Global Employer Services News August 2021

Residency & source of income - Impact of COVID-19

The Australian Taxation Office (‘ATO’) has recently updated its commentary on the impact of COVID-19 (and, in particular, the travel restrictions in place and safety concerns in other countries) on residency and the source of income for individuals who have been working remotely in Australia during the pandemic.

The updated guidance seeks to differentiate between an individual who is unable to depart Australia, and an individual who is able to leave Australia but who chooses to remain here and work remotely for various reasons. The ATO’s view suggests an individual who chooses to remain in Australia is more likely to be considered a tax resident of Australia and, further, their employment income will be taken to have an Australian source.

Detailed guidance

Generally you are considered an Australian resident for tax purposes if you:

  • Reside in Australia according to ordinary concepts;
  • If your domicile is in Australia, unless the Commissioner is satisfied your permanent place of abode is outside of Australia;
  • You are physically present Australia, continuously or intermittently for 183 days or more or
  • You are a member of a Commonwealth superannuation fund.

Based on the updates by the ATO on 10 August 2021, it is the ATO’s view that the longer an individual chooses to remain in Australia, the greater the likelihood the individual will be considered an Australian tax resident.

In response to ongoing travel restrictions and health and safety concerns around the world as a result of COVID-19, the ATO’s guidance states the following in relation to a person’s choice about leaving Australia:

Choosing to stay in Australia when you have been able to leave is a factor that will point towards you being a resident.

This includes if you have been able to leave Australia but did not do so, because of conditions or restrictions that apply, or may apply. For example, quarantine requirements or restrictions on re-entering Australia.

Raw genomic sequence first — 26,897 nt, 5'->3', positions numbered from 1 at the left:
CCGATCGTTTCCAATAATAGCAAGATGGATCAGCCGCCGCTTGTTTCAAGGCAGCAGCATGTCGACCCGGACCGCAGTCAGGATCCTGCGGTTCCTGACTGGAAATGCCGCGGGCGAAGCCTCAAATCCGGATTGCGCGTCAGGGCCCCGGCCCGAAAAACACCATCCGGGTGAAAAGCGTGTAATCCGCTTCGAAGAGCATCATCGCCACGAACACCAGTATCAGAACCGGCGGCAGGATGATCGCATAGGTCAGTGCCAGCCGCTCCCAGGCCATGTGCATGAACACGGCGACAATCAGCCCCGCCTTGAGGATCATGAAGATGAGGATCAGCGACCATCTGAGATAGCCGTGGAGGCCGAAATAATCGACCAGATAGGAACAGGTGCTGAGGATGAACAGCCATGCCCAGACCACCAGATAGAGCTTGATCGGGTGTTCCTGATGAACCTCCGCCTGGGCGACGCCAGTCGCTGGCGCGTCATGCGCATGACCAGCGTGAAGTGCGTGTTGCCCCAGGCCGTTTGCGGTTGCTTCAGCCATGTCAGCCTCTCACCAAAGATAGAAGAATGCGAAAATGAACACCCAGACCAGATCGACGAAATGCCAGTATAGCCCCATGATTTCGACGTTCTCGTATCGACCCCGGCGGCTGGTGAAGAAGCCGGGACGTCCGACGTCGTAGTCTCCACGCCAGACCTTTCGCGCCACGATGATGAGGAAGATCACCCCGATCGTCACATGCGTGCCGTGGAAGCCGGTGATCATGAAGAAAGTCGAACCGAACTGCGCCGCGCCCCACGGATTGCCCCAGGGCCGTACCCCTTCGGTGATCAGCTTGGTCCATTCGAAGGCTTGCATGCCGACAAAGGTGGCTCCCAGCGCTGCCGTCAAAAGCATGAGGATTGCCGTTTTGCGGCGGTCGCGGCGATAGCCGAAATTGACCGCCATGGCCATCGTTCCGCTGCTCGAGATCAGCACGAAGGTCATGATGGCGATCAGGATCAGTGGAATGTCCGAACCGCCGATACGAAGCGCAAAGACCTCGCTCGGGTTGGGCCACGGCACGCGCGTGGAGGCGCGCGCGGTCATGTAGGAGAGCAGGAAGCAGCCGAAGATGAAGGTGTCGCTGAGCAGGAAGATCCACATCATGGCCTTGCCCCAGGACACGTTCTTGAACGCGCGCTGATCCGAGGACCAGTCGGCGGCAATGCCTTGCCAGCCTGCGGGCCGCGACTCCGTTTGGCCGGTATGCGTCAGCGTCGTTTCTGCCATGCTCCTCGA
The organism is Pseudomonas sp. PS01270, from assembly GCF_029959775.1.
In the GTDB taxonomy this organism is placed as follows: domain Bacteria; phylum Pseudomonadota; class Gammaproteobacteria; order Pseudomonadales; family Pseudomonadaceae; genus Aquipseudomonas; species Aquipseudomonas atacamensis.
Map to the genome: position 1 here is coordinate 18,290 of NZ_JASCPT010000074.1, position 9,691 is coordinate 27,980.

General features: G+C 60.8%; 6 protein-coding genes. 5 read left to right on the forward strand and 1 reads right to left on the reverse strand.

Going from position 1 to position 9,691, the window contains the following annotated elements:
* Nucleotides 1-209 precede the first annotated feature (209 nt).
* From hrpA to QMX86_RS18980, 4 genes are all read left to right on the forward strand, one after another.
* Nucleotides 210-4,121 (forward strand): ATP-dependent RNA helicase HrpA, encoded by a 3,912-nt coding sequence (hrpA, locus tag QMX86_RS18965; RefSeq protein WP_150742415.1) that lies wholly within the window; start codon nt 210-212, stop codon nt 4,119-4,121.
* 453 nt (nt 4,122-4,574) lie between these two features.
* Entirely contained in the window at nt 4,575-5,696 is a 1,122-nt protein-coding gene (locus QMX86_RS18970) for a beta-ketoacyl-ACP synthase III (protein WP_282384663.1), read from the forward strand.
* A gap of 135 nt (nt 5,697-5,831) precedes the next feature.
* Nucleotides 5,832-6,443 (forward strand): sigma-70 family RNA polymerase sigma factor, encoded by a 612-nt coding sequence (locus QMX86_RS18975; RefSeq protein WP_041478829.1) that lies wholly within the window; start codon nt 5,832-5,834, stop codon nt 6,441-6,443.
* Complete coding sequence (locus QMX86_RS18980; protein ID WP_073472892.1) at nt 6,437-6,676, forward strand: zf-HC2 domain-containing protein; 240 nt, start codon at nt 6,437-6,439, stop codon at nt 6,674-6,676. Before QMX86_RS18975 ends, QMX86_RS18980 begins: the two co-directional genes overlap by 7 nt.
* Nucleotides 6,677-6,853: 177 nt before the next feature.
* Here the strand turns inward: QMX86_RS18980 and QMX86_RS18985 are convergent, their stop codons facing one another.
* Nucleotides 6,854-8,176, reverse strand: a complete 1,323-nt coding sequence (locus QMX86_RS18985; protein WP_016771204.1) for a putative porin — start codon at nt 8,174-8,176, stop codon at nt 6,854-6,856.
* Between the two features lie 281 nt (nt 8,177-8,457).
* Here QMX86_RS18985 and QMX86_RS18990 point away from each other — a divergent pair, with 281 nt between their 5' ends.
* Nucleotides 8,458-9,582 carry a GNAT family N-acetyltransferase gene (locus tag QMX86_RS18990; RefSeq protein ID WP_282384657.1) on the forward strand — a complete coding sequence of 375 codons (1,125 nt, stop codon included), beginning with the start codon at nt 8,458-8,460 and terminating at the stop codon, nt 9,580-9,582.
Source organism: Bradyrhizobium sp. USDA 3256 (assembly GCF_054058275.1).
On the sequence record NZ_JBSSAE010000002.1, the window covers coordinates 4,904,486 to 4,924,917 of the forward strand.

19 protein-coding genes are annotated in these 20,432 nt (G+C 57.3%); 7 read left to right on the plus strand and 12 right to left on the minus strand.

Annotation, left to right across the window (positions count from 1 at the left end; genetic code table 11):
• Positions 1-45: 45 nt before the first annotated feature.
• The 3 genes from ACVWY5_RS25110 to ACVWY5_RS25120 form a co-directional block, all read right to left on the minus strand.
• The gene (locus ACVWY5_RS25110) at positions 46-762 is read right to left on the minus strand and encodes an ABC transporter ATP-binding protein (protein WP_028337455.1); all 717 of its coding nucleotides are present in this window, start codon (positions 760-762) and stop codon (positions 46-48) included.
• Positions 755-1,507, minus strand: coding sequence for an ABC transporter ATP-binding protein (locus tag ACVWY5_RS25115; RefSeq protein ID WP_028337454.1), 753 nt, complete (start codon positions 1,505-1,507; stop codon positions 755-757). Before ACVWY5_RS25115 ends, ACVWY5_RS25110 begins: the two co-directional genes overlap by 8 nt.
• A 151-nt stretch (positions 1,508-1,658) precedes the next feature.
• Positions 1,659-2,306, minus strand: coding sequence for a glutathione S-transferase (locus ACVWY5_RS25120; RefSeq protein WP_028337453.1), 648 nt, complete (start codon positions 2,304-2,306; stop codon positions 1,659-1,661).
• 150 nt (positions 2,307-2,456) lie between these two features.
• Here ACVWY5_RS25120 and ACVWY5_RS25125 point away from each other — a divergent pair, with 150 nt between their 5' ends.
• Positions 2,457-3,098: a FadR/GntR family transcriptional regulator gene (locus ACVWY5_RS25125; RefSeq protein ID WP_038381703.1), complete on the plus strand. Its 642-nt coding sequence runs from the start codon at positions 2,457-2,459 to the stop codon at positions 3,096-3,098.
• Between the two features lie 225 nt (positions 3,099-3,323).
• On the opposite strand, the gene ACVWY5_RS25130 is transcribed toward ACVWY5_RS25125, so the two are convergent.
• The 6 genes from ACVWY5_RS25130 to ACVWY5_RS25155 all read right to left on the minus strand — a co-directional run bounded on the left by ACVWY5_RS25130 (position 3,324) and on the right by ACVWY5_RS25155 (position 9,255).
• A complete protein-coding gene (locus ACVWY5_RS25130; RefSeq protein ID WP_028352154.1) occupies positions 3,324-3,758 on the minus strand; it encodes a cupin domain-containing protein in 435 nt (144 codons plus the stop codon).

Factors to consider in determining whether you have been able to leave Australia include:

  • government restrictions preventing you from leaving Australia and entering your usual country of residency.
  • a lack of commercial flights available to enable you to return to your country of residency.

Further, the ATO has acknowledged that it is sometimes difficult to determine when an individual’s tax residency status has changed. In this regard, it is necessary to consider all the facts and circumstances of the individual including:

  • intention and purpose of coming to Australia;
  • living arrangements in Australia; and
  • family and employment ties in Australia.

From previous ATO correspondence, COVID-19 was considered to present a special set of circumstances and the ATO have determined that employment income will not be considered to have an Australian source if the remote working arrangement lasts for a period of three months or less.

However, difficulty arises where the working arrangement extends beyond the three month period, and as mentioned above, all facts and circumstances of the individual needs to be taken into consideration to determine if the employment is connected to Australia. The ATO has now added that employment income is likely to have an Australian source where an employee chooses to remain in Australia and has agreed with their employer that Australia can be their place of work.

Individual and employer considerations

Factors preventing an individual from departing Australia which are beyond the control of the individual, such as travel restrictions or flight availability, will provide a stronger argument for non-resident status. However, an individual will not be able to rely on a non-resident status in the event they decide to remain in Australia. Those individuals affected by COVID-19 will need to have consideration for the updated ATO guidance when completing their tax return for the year ended 30 June 2021.

In addition, employers should also be aware of the update and the impact to their employment tax obligations, such as PAYG withholding and reporting, amongst others.

Eng Hua Ng
Debbie Cochrane
Stephanie Sims